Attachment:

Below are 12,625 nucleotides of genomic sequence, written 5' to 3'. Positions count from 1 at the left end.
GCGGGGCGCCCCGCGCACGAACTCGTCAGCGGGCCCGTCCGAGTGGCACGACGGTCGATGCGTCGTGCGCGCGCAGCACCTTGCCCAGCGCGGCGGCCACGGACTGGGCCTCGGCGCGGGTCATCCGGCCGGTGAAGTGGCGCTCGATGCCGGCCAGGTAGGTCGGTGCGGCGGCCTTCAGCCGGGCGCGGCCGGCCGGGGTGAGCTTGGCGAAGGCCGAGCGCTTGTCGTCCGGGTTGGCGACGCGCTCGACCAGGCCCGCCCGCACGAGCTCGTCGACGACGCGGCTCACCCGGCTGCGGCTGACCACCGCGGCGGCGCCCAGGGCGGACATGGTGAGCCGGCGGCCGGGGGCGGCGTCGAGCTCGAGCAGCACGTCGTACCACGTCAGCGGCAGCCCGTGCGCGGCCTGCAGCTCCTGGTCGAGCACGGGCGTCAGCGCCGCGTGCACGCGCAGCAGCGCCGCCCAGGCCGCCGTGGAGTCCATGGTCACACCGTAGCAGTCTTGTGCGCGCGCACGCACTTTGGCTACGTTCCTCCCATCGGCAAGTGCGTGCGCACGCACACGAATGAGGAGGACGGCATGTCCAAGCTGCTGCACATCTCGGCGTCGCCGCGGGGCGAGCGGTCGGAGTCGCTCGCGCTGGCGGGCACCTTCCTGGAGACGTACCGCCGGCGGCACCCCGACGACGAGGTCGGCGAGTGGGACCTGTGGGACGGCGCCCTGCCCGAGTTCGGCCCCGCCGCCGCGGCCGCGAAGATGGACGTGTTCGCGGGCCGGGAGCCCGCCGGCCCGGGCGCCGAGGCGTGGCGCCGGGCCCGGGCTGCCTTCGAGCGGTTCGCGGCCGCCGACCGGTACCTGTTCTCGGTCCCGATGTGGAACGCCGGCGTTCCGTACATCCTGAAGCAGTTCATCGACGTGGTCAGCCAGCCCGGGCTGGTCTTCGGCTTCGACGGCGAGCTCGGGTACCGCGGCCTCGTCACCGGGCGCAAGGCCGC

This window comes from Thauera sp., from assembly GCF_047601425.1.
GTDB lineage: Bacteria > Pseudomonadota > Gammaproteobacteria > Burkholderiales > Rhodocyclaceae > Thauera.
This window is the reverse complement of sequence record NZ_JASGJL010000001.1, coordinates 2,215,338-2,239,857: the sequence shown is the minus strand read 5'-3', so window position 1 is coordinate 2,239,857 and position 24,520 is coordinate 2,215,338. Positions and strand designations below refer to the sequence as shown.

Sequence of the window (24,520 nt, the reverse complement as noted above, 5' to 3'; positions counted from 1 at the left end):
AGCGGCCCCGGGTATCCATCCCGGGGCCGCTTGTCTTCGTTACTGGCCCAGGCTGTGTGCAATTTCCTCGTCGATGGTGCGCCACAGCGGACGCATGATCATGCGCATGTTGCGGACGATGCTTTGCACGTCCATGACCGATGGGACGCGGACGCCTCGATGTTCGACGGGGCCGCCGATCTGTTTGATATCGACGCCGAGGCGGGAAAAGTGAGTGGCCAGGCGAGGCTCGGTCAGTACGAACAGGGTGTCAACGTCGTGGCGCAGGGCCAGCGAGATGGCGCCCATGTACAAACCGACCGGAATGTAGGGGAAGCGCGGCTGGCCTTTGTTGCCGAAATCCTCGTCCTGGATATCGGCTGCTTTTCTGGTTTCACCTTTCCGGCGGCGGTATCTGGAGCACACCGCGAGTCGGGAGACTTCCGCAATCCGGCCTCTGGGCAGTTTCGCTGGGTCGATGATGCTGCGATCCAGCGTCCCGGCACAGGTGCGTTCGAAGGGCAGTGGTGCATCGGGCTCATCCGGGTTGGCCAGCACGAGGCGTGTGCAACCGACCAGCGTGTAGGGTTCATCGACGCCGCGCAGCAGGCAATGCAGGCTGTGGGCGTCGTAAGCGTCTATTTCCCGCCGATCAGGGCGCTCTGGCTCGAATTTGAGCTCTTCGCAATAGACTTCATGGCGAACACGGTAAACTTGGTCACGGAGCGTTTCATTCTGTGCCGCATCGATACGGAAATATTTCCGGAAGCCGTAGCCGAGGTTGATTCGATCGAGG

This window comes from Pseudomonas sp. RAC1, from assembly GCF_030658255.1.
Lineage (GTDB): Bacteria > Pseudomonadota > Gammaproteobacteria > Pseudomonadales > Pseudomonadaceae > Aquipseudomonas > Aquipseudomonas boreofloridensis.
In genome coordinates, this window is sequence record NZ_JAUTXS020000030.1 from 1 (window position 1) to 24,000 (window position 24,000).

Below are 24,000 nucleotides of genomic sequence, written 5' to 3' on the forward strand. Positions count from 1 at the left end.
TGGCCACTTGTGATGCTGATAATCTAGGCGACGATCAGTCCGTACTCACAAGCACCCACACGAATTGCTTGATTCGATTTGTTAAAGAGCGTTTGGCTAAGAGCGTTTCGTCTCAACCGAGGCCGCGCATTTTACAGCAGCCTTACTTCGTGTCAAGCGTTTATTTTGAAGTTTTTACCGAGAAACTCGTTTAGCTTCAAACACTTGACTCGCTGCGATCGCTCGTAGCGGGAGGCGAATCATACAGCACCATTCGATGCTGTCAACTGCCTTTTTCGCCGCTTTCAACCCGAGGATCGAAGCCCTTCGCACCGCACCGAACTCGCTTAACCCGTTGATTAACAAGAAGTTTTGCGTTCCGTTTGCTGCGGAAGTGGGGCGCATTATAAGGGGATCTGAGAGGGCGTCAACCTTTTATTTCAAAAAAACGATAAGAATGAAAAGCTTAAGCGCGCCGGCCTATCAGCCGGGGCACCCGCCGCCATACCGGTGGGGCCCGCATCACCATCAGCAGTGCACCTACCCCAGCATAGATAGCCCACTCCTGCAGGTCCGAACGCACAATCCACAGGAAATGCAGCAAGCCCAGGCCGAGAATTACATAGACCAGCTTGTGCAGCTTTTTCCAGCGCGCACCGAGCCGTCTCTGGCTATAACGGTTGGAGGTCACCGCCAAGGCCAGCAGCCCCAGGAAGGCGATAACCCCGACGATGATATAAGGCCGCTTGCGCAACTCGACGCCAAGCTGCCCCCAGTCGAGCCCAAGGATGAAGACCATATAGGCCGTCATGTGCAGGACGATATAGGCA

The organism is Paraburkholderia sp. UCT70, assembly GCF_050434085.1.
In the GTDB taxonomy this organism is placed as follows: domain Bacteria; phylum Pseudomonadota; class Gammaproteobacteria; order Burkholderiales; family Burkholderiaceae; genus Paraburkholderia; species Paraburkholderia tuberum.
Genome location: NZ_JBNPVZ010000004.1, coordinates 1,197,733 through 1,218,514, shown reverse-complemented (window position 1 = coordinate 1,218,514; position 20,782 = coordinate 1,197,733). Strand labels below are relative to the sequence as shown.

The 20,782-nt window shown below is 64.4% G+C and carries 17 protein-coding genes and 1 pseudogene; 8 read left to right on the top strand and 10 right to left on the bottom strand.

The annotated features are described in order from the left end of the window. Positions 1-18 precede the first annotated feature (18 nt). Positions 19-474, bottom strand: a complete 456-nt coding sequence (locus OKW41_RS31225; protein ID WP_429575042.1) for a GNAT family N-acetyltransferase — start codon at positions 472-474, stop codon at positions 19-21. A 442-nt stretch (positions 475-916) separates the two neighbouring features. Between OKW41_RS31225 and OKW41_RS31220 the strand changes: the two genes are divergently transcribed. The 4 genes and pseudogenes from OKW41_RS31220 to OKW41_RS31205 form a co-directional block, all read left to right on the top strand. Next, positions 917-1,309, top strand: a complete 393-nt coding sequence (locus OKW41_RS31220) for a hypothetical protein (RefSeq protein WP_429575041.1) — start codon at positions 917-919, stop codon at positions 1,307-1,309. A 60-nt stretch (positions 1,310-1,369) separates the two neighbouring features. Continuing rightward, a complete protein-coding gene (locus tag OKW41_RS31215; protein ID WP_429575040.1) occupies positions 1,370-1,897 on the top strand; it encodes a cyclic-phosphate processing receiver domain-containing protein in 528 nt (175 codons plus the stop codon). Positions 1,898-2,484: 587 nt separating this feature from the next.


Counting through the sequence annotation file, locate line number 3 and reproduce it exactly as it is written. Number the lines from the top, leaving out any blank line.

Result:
This window comes from Thauera sp., from assembly GCF_047601425.1.